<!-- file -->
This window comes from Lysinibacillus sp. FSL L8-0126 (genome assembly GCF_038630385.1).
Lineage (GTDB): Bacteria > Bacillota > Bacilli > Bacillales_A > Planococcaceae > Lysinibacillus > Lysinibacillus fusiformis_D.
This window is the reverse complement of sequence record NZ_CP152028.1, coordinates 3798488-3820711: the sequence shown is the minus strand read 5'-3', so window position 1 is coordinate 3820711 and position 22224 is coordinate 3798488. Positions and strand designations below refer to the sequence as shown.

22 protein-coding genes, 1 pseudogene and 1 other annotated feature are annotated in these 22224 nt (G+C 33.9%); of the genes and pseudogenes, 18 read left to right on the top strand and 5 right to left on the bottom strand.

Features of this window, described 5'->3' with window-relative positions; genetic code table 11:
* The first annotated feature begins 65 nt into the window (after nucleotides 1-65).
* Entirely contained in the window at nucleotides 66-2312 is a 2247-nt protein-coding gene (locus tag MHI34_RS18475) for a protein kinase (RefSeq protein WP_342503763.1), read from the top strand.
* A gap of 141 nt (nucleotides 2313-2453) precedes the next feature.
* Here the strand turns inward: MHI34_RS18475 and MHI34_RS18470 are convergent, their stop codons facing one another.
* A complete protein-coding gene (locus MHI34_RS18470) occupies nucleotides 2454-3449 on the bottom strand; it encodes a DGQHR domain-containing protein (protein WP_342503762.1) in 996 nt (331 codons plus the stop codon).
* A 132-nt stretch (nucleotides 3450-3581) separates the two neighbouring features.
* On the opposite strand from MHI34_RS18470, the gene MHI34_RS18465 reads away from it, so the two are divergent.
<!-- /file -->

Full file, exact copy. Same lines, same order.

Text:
This window comes from Lysinibacillus sp. FSL L8-0126 (genome assembly GCF_038630385.1).
Lineage (GTDB): Bacteria > Bacillota > Bacilli > Bacillales_A > Planococcaceae > Lysinibacillus > Lysinibacillus fusiformis_D.
This window is the reverse complement of sequence record NZ_CP152028.1, coordinates 3798488-3820711: the sequence shown is the minus strand read 5'-3', so window position 1 is coordinate 3820711 and position 22224 is coordinate 3798488. Positions and strand designations below refer to the sequence as shown.

22 protein-coding genes, 1 pseudogene and 1 other annotated feature are annotated in these 22224 nt (G+C 33.9%); of the genes and pseudogenes, 18 read left to right on the top strand and 5 right to left on the bottom strand.

Features of this window, described 5'->3' with window-relative positions; genetic code table 11:
* The first annotated feature begins 65 nt into the window (after nucleotides 1-65).
* Entirely contained in the window at nucleotides 66-2312 is a 2247-nt protein-coding gene (locus tag MHI34_RS18475) for a protein kinase (RefSeq protein WP_342503763.1), read from the top strand.
* A gap of 141 nt (nucleotides 2313-2453) precedes the next feature.
* Here the strand turns inward: MHI34_RS18475 and MHI34_RS18470 are convergent, their stop codons facing one another.
* A complete protein-coding gene (locus MHI34_RS18470) occupies nucleotides 2454-3449 on the bottom strand; it encodes a DGQHR domain-containing protein (protein WP_342503762.1) in 996 nt (331 codons plus the stop codon).
* A 132-nt stretch (nucleotides 3450-3581) separates the two neighbouring features.
* On the opposite strand from MHI34_RS18470, the gene MHI34_RS18465 reads away from it, so the two are divergent.